Librarians always know the best books to read, and Nancy Pearl, Librarian of the Year in 2011, and NPR commentator and book reviewer, combined her recommendations into a book – Book Lust. Published in 2003, I am just getting to it, and making my list from it. Pearl has written a few sequels since then but this is a good place to start.
The book chapters are organized alphabetically by theme from “My Name is Alice” (authors) to “Zen Buddism” and “Zero,” and I started by skipping around, landing on “Magical Realism, Intriguing Novels, and First Lines to Remember.” Ultimately, I just flipped through all the pages, taking notes as I went, looking for new reads, and gratified when I came across a familiar title I had read.
Here are a few for my to-read list:
- Dorothy Sayers’ Gaudy Night uses a reunion at Oxford as the setting for an academic mystery without a murder.
- John Banville’s The Untouchable is based on Sir Anthony Blunt, art historian, Keeper of the Queen’s Pictures, and one of the infamous group of Cambridge spies.
- Barbara Kingsolver’s Animal Dreams tells about Cosi Noline, who comes home to Arizona to find an ill father, complications in love, and a town facing an environmental threat.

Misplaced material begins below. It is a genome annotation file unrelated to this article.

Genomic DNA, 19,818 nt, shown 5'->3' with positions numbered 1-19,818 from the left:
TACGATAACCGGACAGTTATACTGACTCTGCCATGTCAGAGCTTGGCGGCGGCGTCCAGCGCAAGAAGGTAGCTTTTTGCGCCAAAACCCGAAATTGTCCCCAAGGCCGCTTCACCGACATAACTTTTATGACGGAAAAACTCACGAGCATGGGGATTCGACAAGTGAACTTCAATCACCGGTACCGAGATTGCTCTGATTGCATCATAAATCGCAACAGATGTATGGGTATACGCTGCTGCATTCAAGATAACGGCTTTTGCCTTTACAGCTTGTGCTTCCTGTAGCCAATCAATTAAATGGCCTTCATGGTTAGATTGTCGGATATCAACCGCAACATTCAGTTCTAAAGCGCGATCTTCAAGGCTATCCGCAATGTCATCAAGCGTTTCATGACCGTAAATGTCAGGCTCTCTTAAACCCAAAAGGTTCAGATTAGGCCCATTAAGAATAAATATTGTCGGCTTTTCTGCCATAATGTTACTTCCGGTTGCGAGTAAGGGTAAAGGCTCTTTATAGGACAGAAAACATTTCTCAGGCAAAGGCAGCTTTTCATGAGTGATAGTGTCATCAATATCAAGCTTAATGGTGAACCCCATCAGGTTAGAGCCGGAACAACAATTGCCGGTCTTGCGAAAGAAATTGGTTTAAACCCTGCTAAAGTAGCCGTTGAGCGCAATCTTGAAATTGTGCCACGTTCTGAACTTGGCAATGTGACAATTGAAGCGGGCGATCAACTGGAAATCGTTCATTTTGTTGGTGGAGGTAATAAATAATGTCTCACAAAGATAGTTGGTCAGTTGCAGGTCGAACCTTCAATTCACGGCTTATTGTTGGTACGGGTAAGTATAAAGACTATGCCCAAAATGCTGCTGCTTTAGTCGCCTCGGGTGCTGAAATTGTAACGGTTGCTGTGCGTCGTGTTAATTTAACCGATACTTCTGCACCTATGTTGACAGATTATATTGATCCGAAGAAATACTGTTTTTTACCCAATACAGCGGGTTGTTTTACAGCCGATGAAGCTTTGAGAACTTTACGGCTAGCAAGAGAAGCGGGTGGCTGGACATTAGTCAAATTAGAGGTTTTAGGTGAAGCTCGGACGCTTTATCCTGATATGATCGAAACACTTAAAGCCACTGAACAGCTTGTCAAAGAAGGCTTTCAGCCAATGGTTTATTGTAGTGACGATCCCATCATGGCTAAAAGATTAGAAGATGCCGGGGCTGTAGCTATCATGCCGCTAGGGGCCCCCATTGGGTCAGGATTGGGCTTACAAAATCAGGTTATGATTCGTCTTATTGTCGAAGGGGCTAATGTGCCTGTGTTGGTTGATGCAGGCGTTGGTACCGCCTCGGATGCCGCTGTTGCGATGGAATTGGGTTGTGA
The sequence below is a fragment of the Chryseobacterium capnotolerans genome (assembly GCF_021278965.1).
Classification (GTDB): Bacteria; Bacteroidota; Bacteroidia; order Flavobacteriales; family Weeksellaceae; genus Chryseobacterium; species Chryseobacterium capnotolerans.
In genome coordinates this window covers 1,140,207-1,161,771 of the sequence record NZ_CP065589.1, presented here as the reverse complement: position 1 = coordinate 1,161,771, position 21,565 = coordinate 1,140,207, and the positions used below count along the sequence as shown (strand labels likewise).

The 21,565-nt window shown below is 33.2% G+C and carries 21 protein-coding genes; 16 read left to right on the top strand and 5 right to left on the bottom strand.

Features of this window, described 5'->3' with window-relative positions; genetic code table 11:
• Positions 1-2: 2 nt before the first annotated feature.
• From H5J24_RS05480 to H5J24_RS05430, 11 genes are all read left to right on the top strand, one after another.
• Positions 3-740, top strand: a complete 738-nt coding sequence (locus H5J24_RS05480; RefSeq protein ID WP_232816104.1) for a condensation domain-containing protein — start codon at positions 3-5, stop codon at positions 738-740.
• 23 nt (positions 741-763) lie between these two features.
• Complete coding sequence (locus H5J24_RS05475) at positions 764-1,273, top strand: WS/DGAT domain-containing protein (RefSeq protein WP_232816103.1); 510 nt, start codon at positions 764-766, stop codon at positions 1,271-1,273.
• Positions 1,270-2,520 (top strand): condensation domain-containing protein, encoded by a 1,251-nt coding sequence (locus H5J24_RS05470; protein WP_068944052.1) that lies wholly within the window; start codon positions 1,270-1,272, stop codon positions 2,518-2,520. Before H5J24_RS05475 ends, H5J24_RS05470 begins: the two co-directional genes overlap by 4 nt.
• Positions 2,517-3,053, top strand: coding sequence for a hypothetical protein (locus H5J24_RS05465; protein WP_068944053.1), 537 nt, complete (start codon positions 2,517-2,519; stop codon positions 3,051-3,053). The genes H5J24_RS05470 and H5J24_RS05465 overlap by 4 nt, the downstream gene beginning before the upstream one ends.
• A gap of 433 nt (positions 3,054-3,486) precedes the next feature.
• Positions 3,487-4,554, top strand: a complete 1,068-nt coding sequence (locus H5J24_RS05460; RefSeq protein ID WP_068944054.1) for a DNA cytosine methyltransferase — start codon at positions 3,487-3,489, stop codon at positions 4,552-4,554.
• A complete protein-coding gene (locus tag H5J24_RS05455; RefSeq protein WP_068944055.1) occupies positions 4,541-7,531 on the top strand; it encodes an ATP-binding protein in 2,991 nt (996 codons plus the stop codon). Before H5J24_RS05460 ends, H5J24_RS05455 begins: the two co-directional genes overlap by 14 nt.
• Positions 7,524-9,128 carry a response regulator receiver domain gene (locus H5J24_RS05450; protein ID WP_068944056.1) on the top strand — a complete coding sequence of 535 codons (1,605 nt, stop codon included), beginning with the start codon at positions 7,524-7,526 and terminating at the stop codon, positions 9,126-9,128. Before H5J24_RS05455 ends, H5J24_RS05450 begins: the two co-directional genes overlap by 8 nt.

Pearl includes a separate section – “One Hundred Good Reads, Decade By Decade,” from 1900 to 1990s; the book includes an overwhelming list of titles with separate sections for her favorite authors, including Barbara Pym and Gore Vidal. It’s impossible not to find something to read.
What I’ve Read and Enjoyed Lately – but not Reviewed
- The Paris Library by Janet Charles – based on the true story of the heroic librarians at the American Library in Paris during World War II
- Dream Girl by Laura Lippman – Another thriller from the author of “Lady in the Lake.” With traces of Rear Window, this is a page turner.
- The Vixen by Francine Prose – Although it’s been almost seventy years since Ethel and Julius Rosenberg were executed for espionage, Anne Sebba’s biography on Ethel Rosenberg recently brought the story back into view. Francine Prose brings her fictionalized and somewhat askew version of Ethel Rosenberg into her new novel The Vixen. Maria Semple , one of my favorite authors, calls it ” a rollicking trickster of a novel, wondrously funny and wickedly addictive.”
What I’m Reading Now…
- The Paper Palace by Miranda Cowley Heller
- Such A Quiet Place by Megan Miranda